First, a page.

10. luis silva says:

    nice website about viriathus so which comes the question?
    i am writing a book (the first English one ever) so far i have two chapter completed. the third is about the Lusitanians– so if any can help me find information please sent it to this email address luissilva6@yahoo.com and i will give credit where credit is do. but i also will need the reference from where you got this info. luis

  11. Harry says:

    In response to alexandre the reason historians fail to analyse this period so much is firstly the lack of literary evidence. It is a topic that only one person – Appian of Alexandria – writes about. Archaeological sources are also particularly lacking with some of the only survey (except for digging up graves) having been done in the 1920′s on the siegeworks of Numantia by a German archaeologist – Adolf Schulten. There is a lot of writing regarding the weaponry of the Iberians however, for which I recommend the writings of Fernando Quesada Sanz.

    In response to Luis Silva I am currently writing my dissertation on this topic. I will happily send it to you when I have had it marked and I have completed my degree – around the end of June this year. What is your book regarding in particular? I can point you in the direction of sources if you specify it. In the meantime I was wondering if you have come across anything useful regarding Lusitanian weaponry, preferably in English?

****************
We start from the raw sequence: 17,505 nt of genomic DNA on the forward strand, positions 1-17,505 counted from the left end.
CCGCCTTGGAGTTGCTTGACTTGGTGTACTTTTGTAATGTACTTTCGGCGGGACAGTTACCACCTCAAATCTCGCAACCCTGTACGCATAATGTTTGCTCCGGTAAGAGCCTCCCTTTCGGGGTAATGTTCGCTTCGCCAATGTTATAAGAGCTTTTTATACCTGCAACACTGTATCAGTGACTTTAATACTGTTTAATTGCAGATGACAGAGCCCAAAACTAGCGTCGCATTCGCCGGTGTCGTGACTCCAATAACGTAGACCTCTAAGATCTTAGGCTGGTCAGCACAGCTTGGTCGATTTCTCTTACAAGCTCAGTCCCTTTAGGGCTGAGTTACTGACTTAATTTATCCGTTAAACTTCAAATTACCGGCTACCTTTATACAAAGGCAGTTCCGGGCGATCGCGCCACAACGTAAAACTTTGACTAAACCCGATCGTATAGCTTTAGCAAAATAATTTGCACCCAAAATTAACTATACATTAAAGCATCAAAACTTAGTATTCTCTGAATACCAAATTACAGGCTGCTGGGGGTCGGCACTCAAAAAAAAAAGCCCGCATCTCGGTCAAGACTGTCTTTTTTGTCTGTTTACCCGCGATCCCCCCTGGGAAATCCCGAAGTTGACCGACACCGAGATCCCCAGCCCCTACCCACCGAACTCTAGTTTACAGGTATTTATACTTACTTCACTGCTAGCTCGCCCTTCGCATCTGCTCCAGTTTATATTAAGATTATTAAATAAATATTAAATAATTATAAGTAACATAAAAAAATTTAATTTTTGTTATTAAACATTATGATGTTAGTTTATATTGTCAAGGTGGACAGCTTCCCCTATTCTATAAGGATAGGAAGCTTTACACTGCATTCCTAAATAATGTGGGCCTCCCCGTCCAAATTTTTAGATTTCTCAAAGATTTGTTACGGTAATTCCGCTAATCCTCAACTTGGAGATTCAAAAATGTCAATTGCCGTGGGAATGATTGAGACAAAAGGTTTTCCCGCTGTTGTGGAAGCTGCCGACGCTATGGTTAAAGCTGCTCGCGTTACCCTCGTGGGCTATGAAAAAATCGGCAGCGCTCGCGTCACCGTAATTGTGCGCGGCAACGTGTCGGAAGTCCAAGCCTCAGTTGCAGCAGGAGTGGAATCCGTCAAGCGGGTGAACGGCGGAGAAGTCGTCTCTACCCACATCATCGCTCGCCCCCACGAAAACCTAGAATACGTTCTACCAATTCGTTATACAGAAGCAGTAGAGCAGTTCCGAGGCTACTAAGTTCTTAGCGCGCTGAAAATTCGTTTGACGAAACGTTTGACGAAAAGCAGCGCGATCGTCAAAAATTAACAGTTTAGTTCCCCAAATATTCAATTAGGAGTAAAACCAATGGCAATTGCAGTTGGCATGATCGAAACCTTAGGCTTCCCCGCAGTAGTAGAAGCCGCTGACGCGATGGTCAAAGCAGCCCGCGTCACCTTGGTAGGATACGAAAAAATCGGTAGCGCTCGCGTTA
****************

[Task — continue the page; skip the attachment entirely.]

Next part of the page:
I hope that this blog is still checked.

    Harry

  12. Nelly Vieira says:

    Wow! I just found this site and noticed Harry’s comment. I’m really sorry, but you seem to have very limited knowledge of the literary evidence available on this period of time. For one, Appian of Alexandria is certainly NOT the only person who wrote about this period. In fact, Pliny and Strabo are just two off the top of my head, contemporaries of the time who wrote about Viriathus and the Lusitanians, including details on culture, diet, manner of dress, and Pliny even provides a physical descripton of Viriathus. By the way, not a small man at all!

    Here’s a website you may be interested in … it’ll give you a more accurate, factual, perspective on this subject

    http://www.uwm.edu/Dept/celtic/ekeltoi/volumes/vol6/6_11/gamito_6_11.html

    Luis, you may also be interested as it has very interesting information on the Celtiberians and Lusitanian peoples.